Being the centre of attention is something that most people enjoy, so it is understandable, then, that many wish to experience it regularly. Occasionally showing off is unlikely to be too much of a problem, but there are individuals who go to such extremes that it begins to interfere with their well-being. It is common for those trapped in addiction to use attention-seeking behaviour as a type of coping mechanism to manipulate other people. If this type of behaviour continues in recovery though, it can lead to real problems for the individual.
What is Attention Seeking Behaviour?
Attention seeking behaviour describes a way of acting whereby the individual deliberately does things in order to become noticed. This could include behaviours such as:
- making mountains out of molehills (aka catastrophizing) means the individual makes a big deal out of a small problem – this type of person is often referred to as a ‘drama queen’
- boasting about achievements, experiences, and personal qualities
- those with a bit of power (for example, a manger) may abuse it in order to get noticed
- trying to have all the say in a conversation
- lying about past achievements, experiences, and personal qualities
- lying about previous trauma
- having Munchausen syndrome, which is where the individual pretends to be sick in order to get attention – these days there is also Munchausen by Internet whereby individuals go to online support groups pretending to have some disease or disability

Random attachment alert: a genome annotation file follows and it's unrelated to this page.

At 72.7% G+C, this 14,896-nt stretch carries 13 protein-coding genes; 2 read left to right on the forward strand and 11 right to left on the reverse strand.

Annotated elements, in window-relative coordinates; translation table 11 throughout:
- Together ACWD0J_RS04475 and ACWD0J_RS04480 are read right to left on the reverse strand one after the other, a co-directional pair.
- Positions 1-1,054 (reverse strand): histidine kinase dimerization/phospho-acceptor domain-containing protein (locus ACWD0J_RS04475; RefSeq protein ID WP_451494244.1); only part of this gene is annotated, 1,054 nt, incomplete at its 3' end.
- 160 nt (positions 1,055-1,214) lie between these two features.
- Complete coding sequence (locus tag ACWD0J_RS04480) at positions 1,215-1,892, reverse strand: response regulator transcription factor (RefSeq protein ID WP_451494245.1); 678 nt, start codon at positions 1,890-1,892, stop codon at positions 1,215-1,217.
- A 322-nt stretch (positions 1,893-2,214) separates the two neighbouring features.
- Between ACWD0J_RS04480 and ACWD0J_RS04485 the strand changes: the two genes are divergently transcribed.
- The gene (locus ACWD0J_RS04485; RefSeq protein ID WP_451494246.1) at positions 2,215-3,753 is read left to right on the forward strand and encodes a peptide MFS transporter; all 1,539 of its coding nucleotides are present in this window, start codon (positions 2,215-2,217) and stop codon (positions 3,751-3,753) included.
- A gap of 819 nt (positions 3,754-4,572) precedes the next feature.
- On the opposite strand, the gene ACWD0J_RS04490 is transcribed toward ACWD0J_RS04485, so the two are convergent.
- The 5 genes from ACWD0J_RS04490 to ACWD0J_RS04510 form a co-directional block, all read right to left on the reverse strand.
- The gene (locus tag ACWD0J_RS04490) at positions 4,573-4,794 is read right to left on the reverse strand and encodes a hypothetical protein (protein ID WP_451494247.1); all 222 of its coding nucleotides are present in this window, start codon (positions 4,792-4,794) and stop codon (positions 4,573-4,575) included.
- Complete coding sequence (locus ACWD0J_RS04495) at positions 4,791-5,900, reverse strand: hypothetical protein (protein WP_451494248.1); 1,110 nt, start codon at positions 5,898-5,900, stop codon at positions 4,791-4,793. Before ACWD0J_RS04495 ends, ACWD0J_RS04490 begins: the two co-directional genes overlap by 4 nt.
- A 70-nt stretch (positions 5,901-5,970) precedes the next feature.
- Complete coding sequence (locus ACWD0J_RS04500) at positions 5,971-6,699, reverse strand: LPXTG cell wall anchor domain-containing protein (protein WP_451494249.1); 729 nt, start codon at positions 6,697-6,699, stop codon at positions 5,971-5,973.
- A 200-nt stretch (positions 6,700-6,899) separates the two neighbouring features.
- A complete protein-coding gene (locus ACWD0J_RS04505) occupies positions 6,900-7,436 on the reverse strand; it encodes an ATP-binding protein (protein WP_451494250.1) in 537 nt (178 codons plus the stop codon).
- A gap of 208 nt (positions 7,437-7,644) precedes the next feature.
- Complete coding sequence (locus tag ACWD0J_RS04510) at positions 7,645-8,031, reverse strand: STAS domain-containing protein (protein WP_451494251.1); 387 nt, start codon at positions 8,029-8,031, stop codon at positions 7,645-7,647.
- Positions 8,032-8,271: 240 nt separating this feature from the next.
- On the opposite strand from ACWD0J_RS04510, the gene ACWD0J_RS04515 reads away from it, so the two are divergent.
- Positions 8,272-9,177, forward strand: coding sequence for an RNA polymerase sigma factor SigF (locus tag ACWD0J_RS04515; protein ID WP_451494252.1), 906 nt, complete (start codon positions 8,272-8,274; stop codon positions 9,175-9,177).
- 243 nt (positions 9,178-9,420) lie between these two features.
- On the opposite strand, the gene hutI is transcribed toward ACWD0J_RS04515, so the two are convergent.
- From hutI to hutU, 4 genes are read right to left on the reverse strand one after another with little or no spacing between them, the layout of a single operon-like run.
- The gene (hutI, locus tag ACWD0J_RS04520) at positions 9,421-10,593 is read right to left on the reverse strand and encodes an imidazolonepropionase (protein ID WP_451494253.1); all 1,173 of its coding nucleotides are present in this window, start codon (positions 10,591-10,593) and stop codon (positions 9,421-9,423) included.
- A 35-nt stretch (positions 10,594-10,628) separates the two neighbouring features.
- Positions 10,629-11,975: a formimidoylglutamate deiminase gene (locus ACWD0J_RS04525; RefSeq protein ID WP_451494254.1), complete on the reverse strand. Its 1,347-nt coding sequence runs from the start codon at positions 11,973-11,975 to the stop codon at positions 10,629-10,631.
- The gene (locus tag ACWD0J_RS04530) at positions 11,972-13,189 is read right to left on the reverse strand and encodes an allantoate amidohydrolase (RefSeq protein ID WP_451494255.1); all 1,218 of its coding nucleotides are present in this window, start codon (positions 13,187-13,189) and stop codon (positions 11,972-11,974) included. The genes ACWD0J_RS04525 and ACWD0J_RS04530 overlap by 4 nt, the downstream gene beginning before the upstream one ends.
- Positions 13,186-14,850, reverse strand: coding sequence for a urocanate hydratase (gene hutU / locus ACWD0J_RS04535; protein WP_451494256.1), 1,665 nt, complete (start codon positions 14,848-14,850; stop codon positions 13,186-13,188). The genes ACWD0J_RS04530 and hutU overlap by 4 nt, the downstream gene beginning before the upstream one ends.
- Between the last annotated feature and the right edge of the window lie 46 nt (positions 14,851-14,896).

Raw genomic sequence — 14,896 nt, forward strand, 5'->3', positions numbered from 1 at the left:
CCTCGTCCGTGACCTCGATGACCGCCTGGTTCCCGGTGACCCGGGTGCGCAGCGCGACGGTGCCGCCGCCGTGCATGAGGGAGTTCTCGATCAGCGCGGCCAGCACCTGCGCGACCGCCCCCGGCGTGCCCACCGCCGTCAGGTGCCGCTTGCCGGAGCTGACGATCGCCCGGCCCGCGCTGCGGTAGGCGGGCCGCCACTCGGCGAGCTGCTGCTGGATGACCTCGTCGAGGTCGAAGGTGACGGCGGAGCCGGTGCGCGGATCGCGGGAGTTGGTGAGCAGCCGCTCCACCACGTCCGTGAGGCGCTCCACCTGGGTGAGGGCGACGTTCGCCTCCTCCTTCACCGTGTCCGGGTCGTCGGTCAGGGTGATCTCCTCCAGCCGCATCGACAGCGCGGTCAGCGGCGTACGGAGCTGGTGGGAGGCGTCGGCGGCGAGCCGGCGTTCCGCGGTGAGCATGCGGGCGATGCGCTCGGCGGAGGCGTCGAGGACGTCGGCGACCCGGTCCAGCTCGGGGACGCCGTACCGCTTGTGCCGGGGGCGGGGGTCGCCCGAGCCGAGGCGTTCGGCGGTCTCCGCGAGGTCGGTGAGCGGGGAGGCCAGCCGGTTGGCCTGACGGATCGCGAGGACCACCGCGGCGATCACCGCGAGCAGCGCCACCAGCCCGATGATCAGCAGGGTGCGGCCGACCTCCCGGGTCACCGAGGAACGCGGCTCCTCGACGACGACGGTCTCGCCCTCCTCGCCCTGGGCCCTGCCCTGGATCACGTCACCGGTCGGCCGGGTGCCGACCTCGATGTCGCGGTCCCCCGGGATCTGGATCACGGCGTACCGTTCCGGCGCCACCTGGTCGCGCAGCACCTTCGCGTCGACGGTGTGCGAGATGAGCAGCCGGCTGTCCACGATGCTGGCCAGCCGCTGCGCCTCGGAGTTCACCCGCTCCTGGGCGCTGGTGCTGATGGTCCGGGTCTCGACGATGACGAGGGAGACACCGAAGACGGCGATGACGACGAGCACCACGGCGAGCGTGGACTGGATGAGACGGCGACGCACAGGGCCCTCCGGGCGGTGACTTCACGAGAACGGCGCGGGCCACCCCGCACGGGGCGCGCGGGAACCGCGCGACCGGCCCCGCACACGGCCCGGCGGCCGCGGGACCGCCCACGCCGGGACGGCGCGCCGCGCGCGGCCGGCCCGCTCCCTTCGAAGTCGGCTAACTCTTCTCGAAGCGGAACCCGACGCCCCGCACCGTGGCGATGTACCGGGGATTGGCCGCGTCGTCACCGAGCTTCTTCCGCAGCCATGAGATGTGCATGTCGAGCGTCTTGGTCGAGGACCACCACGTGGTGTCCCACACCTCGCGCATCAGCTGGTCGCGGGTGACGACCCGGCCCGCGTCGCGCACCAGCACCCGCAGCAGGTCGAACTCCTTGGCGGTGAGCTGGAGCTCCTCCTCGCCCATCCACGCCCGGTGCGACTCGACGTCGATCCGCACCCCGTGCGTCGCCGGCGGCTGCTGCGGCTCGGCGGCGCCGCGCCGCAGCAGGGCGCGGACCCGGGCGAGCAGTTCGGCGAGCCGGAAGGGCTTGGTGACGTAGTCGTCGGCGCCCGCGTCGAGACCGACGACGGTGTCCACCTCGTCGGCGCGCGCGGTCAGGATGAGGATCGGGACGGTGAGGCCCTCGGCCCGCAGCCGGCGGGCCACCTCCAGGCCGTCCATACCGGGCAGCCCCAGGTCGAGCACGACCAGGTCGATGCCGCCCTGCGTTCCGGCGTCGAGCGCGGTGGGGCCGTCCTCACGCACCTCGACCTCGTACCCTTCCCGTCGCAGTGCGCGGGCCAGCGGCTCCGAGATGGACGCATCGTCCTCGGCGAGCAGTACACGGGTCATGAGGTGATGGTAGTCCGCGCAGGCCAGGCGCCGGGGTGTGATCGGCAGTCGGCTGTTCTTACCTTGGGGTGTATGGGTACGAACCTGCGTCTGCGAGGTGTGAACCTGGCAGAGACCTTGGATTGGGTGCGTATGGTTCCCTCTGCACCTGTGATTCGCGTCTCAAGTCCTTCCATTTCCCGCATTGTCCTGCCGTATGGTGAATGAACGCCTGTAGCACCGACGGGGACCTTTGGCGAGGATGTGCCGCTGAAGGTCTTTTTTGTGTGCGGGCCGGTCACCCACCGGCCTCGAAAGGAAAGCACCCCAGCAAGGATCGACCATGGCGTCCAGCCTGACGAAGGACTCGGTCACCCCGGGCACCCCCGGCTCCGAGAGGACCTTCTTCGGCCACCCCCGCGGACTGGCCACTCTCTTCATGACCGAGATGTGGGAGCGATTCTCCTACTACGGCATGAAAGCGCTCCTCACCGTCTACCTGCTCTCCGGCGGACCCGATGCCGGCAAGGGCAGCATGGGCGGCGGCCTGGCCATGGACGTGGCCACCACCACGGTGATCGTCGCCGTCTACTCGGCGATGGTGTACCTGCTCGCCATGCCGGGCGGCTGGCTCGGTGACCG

- instigating Munchausen by Proxy, which is where a person pretends or causes their relatives to become sick in order to get attention – an extreme example of this would be the parent that poisons a child
- going nude in a public area (aka streaking) or wearing odd clothes to get noticed
- manipulating friends in order to create drama
- going to the police station and making false confessions
- pretending to be super busy or always being the last person to leave the office.
Attention Seeking Behaviour and Addiction
Most people who fall into addiction do not engage in the extreme forms of attention seeking behaviour (for example, Munchausen Syndrome), but they can engage in lesser forms of it in order to manipulate. For example, the individual may lie about the death of a loved one in order to excuse an alcoholic binge or to encourage others to buy them a drink. The person caught up in addiction may also like to make mountains out of molehills because this gives them an excuse to drink alcohol.
Attention seeking behaviour becomes a type of coping mechanism for those trapped in addiction. It is a way for them to get what they want and to avoid the consequences. Individuals in this position know that they can get out of all types of tricky situations by pretending something awful has happened.
The Danger of Attention Seeking Behaviour in Recovery
The fact that attention-seeking behaviour can work for people trapped in addiction means that they continue to engage in it once they are sober just out of habit. The danger of using this type of negative coping strategy in sobriety include:
- it being a form of dishonesty, but in order to make progress in sobriety, the person needs to commit to a more honest way of living
- it being difficult for those dealing with the world in this way to develop meaningful relationships
- putting their own health in danger in order to get attention
- preventing the individual from developing effective coping strategies for dealing with life
- being a sign of low self-esteem
- meaning that the person becomes a source of conflict.